Last Resort

By Andisha Sabri Carey

sfgenreIt was the only thing that had ever made me feel anything. It had wings, thin and filmy like a fairy, that spoke of escape and the past and of mythical things. It crawled over my hands, kissing, tickling. It flew. I panicked and grabbed it again, careful not to crush its wings and guilty because I understood the impulse, I knew it felt trapped. I had to be fast because it was fast, and chaotic, and very unpredictable. My heart was racing. I snapped the lid of the plastic box shut. I don’t know why I kept it a secret, but it was the only thing that had ever made me feel anything.


***

There were no other living things besides the hundred and forty of us on Last Resort. Mother complained that Last Resort always smelled like a hospital.

“What do hospitals smell like?”

“Oh, you know, just overly sanitized and full of chemicals…”

“What do chemicals smell like?”

She paused. “Like your hair, like your clothes. Like everything smells.” Then she started crying, then she took a couple of pills and went down for another nap.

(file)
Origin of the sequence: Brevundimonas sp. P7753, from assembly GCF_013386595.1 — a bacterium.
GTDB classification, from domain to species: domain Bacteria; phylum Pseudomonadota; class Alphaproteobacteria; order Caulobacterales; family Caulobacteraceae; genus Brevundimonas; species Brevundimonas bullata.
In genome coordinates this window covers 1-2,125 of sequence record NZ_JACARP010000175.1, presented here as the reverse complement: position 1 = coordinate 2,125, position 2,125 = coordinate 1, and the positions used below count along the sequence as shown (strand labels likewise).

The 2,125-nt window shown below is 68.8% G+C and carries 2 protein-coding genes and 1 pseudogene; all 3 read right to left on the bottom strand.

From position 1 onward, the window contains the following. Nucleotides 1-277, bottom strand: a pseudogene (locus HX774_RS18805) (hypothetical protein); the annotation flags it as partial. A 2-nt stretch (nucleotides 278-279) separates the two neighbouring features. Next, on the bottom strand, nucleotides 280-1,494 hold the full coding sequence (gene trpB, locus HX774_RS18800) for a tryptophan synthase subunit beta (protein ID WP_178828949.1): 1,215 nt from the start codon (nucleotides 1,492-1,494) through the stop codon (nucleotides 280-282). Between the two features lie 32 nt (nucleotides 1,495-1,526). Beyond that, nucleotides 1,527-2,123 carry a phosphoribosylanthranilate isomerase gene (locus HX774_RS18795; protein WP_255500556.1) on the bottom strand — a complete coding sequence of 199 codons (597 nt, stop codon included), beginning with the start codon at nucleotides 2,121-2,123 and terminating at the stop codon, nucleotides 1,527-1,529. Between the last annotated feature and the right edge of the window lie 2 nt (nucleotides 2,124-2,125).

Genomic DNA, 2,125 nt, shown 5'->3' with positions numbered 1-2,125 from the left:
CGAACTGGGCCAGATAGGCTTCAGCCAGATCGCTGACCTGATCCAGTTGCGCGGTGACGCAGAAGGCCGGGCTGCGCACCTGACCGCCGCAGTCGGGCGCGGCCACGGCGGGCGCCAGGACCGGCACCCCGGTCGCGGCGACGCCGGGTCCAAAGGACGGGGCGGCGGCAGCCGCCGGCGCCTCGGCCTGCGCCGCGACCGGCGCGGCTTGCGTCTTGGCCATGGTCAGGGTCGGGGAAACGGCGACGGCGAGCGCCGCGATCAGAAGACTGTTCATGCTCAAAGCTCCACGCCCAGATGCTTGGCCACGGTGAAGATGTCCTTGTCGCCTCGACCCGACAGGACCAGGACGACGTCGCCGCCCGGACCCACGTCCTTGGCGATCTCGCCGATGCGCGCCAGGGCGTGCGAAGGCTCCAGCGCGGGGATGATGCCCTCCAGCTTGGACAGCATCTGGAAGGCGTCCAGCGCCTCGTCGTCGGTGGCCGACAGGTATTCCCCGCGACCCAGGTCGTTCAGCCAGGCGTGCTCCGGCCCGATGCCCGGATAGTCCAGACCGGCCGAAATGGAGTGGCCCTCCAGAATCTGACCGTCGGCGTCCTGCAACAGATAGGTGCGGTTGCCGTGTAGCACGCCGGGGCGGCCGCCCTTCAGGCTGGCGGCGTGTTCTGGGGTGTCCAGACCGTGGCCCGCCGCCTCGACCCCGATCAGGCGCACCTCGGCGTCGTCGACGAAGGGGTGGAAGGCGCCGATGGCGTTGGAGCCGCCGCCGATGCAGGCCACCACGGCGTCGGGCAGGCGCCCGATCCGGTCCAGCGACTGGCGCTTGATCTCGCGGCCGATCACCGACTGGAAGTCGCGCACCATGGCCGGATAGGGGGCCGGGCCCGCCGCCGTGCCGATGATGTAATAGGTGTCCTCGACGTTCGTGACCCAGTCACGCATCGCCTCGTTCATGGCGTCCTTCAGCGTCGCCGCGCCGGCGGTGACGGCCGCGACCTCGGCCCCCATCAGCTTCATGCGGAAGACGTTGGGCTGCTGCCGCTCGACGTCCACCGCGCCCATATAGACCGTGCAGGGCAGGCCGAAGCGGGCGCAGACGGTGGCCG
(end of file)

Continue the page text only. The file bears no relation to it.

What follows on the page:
***

I went back to school. It was colouring-in period. Teacher said there were no living things besides the hundred and forty of us. She said there used to be dogs and cats and cows and chickens and porks. She wasn’t sure about giraffes, lions, unicorns, or wolves. Fairies and dinosaurs definitely never existed. I frowned at this, because I might have had a fairy in a box under my bed.

“How many living things used to exist?”

“Probably over two thousand.”

“My dad said there are millions of tiny invisible living things crawling all over us all the time,” Jimmy said.

Teacher rolled her eyes. “And where’s your father now, Jimmy?”

“He checked out.”

“Exactly. And I think if there were millions of living things crawling all over you we would see at least one!” She took a deep breath. “Next time I’ll know better than to give you a picture of a cow. It’s good to know your history but this is colouring-in class and we shouldn’t get distracted from our colours.” Teacher put her hand on Jimmy’s shoulder. “You’re getting excited—maybe you should go take a nap?”

Jimmy shrugged, pushed out his chair, and left.